Beck, John & Mitchell Wade. The Kids are Alright. Harvard Business School, 2007.
Nicholson, Scott. (2007). The Role of Gaming in Libraries: Taking the Pulse. White paper.
Q. How do you deal with time limits on your Internet computers?
A. Start a program! IE Runescape Club
Q. Other Gaming Ideas?
A. Bronx Library System â€“ poker tournament â€“ tutorials and 5 card stud and 7 card Texas hold’em play with real chips, no money.
Reader’s Advisory â€“ if you like this game, you might like this book
Family Gaming Night with board games â€“ library provides some, patrons bring their own in
Open Gaming once a week, programs twice a month
Newbie Game Day
Teen Choice Free Play (they bring their own games)
Teen Second Life
Q. Do kids bring in their own laptops for gaming programs?
A. Sometimes! And it can add to the program, IE, all playing StepMania.
Q. Are there games for developmentally disabled/delayed?
A. Not that we are aware of, at this time…
Q. How do you handle signups for game programs?
Black crow darts has a great chart
Jeff Wyner, Escondido Public Library, has designed an excel spread sheet with formulas for
Eli Neiburger from Ann Arbor District Library will be unveiling their tournament management software in April 2008.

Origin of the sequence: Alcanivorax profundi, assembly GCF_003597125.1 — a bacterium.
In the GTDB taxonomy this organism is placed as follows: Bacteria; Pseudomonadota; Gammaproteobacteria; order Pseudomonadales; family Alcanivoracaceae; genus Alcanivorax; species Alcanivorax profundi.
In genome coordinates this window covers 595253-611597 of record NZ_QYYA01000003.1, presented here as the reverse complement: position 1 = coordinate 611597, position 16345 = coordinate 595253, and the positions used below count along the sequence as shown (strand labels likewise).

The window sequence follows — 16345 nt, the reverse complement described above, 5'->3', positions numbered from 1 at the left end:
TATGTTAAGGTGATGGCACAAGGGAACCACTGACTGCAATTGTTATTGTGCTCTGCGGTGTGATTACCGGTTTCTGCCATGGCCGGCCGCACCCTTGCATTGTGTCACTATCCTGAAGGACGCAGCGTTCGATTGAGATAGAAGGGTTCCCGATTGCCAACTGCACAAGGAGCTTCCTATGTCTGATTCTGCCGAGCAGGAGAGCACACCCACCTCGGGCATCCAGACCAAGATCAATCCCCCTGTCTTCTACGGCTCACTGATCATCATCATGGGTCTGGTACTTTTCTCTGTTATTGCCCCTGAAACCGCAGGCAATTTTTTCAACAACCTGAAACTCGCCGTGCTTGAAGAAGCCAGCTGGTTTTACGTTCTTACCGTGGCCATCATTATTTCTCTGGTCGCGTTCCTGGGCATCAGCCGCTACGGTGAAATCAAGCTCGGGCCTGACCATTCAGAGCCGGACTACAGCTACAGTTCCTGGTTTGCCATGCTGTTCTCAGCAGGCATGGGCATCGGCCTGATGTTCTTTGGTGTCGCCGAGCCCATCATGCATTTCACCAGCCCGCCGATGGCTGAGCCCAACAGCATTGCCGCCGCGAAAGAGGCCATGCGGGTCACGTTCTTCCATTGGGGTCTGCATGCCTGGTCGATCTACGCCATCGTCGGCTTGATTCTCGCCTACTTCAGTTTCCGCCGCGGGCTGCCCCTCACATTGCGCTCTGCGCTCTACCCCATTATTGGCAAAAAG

Q. What is the ESRB?
A. The Entertainment Software Ratings Board! Among other things, they rate video games on a set of 40+ criteria, for ‘age-appropriateness.’
Visit http://www.esrb.org for more info.
Q. Suggestions for ways to clear up teens library cards?
A. Waivers, amnesty day, booksale fundraiser for fine scholarships, pay for fines via Teen Second Life
On January 16th, the ALA Council approved the formation of the Games and Gaming Member Initiative Group. The charge for the group, is:
To engage those interested in games and gaming activities in libraries and to collaborate with ALA units to support gaming initiatives and programs across the Association. Games, as defined in their broadest sense to include traditional and modern board, card, video, mobile, computer, live-action, roleplaying and miniature games, and gaming activities, including planning and running gaming programs, providing games for informal play, developing a game collection, creating games, development of information and other literacies through games and partnering with other community organizations to support gaming, will be topics for professional exploration. This group is open to all members.
Scott Nicholson (srnichol at syr.edu), associate professor at the Syracuse University School of Information Studies and director of the Library Game Lab of Syracuse, appeared before the ALA Committee on Organization on January 15th as a Designated Organizer with a petition with 149 member signatures to request that the group be started as a channel to bring together librarians of all types to talk about tabletop and digital games.